50 Years of Bond: ‘Live and Let Die’ Review
Cast: Roger Moore, Jane Seymor, Yaphet Kotto, David Hedison, Clifton James, Bernard Lee, Gloria Hendry
Plot: When Bond investigates the deaths of three agents in America, along with the CIA, he finds that there’s more to Harlem gangster Mr. Big and Caribbean dictator Dr. Kanganga than meets the eye. Getting mixed up in a plot involving the occult gives Bond more than he bargained for.
Review: So enters Roger Moore, to date the longest standing James Bond. During his impressive seven movie run he cut more than a niche for himself in the franchise, facing some of the most memorable and ludicrous villains and situations the series has seen. Having come off the television series The Saint he was no stranger to playing the British gentleman spy and slips into the part with no hesitation. Although he doesn’t carry the menace that Connery gave the role he’s plenty comfortable playing the smooth talking agent and man of action. Moore also gives a very tongue-in-cheek approach to the material, delighting the in absurdity while Connery would play along with it. With Guy Hamilton in the directors chair once again, and the very different locale for the spy, Moore has ample opportunity to find his rhythm.
Heading to New York certainly gives Bond a very different environment to work in. The story makes no secret of how much the suited Brit stands out walking into the ‘Fillet of Soul’ nightclubs. Seeing how Bond responds to a situation he’s so unfamiliar with and has no chance of blending in to gives the early acts of the movie a unique feel. With the script having been written for Connery we don’t have to contend with another hamfisted attempt by the producers to introduce a new Bond, but instead everyone acts as though it is business as usual, which is beneficiary to all concerned.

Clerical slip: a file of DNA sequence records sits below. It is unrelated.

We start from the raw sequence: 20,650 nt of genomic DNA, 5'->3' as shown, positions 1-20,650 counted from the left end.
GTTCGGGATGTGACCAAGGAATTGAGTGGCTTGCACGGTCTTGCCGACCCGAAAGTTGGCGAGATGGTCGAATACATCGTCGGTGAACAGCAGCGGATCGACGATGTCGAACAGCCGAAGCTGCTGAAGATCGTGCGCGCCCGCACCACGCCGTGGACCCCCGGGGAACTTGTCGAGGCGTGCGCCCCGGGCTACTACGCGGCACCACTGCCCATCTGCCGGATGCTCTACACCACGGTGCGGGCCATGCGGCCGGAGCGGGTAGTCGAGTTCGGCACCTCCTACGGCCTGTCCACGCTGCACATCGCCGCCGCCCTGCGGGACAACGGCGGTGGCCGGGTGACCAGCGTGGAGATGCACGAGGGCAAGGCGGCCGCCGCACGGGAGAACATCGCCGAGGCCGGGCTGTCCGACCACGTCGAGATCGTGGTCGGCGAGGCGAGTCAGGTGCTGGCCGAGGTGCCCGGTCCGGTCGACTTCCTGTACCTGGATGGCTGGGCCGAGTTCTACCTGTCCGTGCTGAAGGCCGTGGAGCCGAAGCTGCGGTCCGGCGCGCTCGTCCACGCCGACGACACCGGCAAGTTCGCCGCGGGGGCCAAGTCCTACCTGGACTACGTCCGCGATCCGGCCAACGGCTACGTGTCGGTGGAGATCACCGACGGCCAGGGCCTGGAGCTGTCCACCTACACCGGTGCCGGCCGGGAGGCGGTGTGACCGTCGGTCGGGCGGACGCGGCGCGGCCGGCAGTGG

Later in the film the Bond-tropes kick back into full gear with big action, oddball characters and the slow-moving death traps we all know and love. The Bayou boat chase, dangling above a pool of sharks and hopping over crocodiles have are among some of the most famous sequences in the franchise and Baron Samedi ranks as one of the coolest sidekicks.
What lets this entry into the series down is that all these cool elements only serve to string together a typical Bond adventure. The concept for a story is there but it doesn’t get developed beyond that. Dealing with a real world issue – the power being held by drug dealers and the new availability of cheap product – is something that would make a much more engaging plot if it isn’t all but left by the wayside as a generic evil plot. Likewise, blending in elements of the occult and voodoo could’ve been an interesting concept, but is only used thematically. Yaphet Kotto plays a menacing enough arch-villain, but little is done with the dual identity of his character, leaving most of the best moments to his gaggle of sidekicks.
On balance it is a fine adventure and a great introduction to a new Bond.
Score: SEVEN outta TEN
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